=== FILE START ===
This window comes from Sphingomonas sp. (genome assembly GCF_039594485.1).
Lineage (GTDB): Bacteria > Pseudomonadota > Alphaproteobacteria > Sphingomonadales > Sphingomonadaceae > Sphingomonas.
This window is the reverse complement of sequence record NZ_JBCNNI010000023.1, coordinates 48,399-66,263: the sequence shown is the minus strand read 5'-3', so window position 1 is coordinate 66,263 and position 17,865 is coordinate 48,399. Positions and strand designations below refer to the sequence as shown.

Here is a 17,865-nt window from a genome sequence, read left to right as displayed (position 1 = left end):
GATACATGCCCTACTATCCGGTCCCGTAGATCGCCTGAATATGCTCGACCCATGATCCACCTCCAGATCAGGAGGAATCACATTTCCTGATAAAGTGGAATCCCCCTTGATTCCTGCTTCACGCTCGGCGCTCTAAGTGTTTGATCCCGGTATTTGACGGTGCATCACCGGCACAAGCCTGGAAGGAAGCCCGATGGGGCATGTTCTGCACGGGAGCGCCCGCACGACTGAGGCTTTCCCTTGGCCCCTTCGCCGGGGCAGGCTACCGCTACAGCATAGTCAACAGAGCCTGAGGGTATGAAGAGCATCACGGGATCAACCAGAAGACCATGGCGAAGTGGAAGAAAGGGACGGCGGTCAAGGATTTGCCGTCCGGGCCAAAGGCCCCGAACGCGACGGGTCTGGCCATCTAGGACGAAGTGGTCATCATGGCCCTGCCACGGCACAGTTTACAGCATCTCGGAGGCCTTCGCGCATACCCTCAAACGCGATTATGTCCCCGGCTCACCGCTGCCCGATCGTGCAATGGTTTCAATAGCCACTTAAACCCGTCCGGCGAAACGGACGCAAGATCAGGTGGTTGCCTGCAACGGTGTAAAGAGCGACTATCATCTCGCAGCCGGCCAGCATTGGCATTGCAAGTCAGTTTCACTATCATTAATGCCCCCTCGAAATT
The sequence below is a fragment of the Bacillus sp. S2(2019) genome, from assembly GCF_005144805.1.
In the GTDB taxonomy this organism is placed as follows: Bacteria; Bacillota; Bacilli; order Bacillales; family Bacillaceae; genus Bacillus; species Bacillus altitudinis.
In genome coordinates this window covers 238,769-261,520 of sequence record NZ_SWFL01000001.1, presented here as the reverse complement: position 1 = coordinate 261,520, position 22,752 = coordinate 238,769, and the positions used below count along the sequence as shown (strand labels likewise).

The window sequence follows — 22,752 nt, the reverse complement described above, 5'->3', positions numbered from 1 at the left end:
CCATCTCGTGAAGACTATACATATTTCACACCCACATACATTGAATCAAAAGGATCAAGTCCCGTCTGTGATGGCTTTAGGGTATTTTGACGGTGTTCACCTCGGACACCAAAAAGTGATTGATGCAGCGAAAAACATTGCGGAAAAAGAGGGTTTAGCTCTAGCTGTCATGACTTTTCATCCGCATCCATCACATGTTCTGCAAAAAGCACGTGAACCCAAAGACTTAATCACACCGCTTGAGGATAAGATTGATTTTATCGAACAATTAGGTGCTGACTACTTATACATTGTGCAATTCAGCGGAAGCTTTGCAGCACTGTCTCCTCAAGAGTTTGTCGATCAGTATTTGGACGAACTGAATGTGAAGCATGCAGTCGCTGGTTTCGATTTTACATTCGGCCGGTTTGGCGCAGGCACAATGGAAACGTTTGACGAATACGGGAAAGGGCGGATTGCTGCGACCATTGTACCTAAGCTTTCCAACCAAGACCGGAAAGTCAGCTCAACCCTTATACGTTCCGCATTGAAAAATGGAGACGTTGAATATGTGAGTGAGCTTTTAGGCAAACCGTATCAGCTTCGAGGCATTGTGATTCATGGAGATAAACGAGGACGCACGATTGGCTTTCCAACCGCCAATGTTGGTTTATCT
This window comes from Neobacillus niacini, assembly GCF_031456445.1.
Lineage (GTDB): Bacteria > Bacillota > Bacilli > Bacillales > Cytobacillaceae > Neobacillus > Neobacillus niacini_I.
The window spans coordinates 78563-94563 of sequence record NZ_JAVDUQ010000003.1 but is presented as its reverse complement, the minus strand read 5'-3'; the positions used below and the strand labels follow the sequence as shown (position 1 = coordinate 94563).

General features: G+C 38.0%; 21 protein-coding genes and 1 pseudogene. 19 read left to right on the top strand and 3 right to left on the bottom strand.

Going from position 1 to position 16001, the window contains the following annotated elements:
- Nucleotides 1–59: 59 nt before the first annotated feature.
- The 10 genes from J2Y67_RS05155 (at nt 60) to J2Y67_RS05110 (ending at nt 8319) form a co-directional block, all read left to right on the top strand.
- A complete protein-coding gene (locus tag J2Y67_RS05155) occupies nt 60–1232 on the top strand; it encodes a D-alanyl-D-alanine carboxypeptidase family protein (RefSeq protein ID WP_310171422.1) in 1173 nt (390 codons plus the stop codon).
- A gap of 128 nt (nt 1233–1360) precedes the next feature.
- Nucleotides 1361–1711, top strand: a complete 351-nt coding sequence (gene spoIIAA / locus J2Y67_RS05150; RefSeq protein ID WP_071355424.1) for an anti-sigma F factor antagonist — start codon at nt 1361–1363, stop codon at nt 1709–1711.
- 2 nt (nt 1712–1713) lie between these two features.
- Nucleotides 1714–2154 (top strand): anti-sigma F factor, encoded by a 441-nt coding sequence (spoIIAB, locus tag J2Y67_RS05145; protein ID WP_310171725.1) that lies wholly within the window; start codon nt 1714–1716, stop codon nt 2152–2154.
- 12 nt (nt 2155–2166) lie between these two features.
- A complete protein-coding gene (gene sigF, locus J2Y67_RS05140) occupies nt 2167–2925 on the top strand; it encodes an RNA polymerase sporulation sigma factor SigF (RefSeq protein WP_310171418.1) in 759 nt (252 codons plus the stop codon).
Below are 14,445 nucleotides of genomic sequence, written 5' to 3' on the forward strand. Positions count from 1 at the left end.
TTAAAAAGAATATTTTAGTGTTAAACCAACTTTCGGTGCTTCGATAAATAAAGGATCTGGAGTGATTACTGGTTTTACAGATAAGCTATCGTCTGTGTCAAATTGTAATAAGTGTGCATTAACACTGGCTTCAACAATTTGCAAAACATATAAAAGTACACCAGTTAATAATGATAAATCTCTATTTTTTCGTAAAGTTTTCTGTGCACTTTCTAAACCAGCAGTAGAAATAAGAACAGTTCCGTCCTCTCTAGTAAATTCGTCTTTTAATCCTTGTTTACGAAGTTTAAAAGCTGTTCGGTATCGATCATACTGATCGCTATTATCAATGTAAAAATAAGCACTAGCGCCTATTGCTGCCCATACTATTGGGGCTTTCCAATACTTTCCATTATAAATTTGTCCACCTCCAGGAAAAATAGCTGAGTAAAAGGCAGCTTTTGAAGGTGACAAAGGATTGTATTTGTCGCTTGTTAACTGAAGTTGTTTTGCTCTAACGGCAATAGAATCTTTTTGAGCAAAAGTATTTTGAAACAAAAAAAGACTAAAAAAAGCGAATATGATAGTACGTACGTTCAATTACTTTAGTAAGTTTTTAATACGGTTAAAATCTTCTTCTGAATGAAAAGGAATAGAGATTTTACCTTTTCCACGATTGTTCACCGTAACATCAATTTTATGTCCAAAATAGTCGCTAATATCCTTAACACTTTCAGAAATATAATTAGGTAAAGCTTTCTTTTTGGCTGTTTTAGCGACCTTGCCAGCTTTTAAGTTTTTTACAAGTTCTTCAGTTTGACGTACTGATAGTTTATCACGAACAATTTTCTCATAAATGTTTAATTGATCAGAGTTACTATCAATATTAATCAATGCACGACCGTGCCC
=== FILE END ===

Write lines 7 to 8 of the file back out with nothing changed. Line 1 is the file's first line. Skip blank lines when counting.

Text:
In the GTDB taxonomy this organism is placed as follows: Bacteria; Bacillota; Bacilli; order Bacillales; family Bacillaceae; genus Bacillus; species Bacillus altitudinis.
In genome coordinates this window covers 238,769-261,520 of sequence record NZ_SWFL01000001.1, presented here as the reverse complement: position 1 = coordinate 261,520, position 22,752 = coordinate 238,769, and the positions used below count along the sequence as shown (strand labels likewise).